I would love to see a book or talk on modesty that actually:

    A. Is written/given by someone who actually knows something about the history of fashion.

    B. Acknowledges the fact that, although some basic things are universal, whether or not something is modest does depend partly on time, place, culture, etc. (Like, for example, that one ought to dress more modestly for Mass then is strictly necessary at the beach.) Which I’m actually fairly certain St. Pope John Paul II’s writings do.

    C. Doesn’t leave very young children constantly thinking about the modesty of random woman they encounter and/or women feeling like they’re causing every man around them to sin if they aren’t wearing long, super-loose dresses, jumpers or skirts with high-necked shirts.

    D. Concentrates on showing women how to find and wear cute, reasonably modest *modern* clothing instead of bashing them over the head with rules like ‘Your skirt absolutely must fall at least to the crease in the back of your knee or you’ll be tempting all the guys around you to think unchaste thoughts. And don’t even *think* about wearing shorts of any kind, you hussy, you!’

  5. Well, I suspect the conductor was remiss and just told everyone "black trousers and black shirt". (Notice I wasn't the least bothered by women-wearing-trousers. Unless they are skin-tight, I really cannot see why anyone objects to women wearing trousers, unless what they object to is women wearing trousers ALL THE TIME, which I personally think get very frumpy. Lot of trad women in Scotland [at very least] wear trousers to Mass.)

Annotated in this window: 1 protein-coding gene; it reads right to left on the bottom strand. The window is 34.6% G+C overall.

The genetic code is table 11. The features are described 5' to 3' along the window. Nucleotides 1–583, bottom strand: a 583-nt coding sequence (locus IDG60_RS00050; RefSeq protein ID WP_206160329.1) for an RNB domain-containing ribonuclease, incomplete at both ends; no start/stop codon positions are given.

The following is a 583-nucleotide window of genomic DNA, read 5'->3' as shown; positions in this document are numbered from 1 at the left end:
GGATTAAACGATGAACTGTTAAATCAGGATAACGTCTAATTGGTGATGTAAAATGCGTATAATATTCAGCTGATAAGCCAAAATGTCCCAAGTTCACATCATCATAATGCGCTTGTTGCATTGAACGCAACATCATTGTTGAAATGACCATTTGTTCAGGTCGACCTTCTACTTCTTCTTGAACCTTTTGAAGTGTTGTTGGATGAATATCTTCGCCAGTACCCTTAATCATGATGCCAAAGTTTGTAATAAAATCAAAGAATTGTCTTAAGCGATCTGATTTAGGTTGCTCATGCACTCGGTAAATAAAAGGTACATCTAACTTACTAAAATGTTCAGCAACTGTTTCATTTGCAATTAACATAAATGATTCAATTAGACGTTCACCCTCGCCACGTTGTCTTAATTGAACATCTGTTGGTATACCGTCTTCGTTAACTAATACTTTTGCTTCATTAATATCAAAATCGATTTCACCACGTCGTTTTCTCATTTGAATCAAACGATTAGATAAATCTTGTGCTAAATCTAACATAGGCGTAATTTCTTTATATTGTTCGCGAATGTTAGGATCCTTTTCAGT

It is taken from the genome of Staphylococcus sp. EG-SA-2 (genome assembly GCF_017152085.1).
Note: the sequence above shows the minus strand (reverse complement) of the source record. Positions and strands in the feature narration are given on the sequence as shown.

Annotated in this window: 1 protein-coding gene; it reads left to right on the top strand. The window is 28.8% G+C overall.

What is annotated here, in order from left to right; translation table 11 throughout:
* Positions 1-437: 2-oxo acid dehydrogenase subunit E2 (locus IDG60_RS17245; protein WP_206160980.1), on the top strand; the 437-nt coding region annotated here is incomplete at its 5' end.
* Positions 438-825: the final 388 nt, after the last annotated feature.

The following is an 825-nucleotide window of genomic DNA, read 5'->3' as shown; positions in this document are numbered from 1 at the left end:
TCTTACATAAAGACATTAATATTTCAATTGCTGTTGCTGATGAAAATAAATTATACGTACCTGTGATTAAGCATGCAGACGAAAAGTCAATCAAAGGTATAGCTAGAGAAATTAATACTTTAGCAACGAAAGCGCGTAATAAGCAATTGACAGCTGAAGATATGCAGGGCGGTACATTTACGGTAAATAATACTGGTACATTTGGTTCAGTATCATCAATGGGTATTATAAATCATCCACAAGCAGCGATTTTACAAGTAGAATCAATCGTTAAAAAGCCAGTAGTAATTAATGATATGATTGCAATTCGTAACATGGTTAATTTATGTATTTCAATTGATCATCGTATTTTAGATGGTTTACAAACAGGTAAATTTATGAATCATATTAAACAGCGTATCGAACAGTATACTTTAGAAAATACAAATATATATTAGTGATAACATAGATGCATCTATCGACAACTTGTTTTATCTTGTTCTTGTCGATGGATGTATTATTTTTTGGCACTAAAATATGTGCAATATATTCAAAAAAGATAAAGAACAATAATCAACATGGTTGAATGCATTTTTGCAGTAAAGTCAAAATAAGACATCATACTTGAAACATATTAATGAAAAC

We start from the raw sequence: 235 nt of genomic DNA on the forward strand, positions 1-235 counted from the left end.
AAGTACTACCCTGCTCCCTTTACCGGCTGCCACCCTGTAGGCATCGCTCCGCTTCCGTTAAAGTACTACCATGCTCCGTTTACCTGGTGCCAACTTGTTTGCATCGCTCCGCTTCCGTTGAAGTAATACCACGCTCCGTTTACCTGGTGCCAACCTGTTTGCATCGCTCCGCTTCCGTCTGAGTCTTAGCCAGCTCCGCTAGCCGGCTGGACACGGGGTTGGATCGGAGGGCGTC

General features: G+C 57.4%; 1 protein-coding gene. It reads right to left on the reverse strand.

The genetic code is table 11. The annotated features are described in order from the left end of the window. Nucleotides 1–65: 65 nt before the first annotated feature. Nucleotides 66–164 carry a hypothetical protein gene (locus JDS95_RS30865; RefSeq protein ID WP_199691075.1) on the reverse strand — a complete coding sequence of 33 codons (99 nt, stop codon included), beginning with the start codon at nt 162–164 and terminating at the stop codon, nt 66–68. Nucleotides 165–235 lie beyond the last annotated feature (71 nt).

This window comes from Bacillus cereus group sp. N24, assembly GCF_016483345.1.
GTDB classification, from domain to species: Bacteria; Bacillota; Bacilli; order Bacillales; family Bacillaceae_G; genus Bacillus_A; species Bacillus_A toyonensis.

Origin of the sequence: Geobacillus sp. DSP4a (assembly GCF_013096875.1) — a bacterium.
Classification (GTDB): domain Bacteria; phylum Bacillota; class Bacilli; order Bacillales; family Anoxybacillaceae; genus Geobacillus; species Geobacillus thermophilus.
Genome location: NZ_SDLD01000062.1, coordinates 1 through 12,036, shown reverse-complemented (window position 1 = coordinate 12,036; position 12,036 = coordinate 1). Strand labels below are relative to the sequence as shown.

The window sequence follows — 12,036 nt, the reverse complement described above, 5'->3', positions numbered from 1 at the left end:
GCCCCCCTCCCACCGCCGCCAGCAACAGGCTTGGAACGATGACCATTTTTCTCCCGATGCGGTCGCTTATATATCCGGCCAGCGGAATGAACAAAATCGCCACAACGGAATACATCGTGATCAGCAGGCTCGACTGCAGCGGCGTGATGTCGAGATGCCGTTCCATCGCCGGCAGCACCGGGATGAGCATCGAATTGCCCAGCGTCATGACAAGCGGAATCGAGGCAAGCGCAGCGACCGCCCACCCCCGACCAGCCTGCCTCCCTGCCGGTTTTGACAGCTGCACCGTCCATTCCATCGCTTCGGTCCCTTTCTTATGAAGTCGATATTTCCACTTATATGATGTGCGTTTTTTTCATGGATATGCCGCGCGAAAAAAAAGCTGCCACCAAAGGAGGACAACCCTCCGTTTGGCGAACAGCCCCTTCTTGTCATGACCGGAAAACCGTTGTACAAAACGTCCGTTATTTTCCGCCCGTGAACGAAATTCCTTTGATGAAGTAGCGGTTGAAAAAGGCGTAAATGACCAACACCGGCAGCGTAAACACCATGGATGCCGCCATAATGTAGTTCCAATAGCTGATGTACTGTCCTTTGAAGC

The guards outside St. Peter's Basilica in Rome don't allow anyone wearing shorts or a tank-top--male or female--to go inside, even if it is 90 degrees F in the shade. I think this would be a good rule of thumb for any Catholic church. St. Peter's is not holier than any other church which houses the Blessed Sacrament.

    Part 1 (See Part 2 below)

  6. Oh darn. I lost part 2. Well, in short, modesty is not so much about preventing sexual thoughts (a very narrow definition)--which is almost impossible to do anyway, especially in a place where women who don't wear hijab are considered "uncovered meat" nobody blames a cat for eating--but about not making people feel uncomfortable. The best thing to do is to dress according to the norms of a place, and if the norms of the place shock you to your core, not to go there. If I thought it would guarantee me some protection (doubtful, from what I hear), I would wear a headscarf in most-women-here-wear-headscarves countries, but I simply wouldn't go to countries in which women have to cover their faces. Nor would I go to a nudist beach or resort.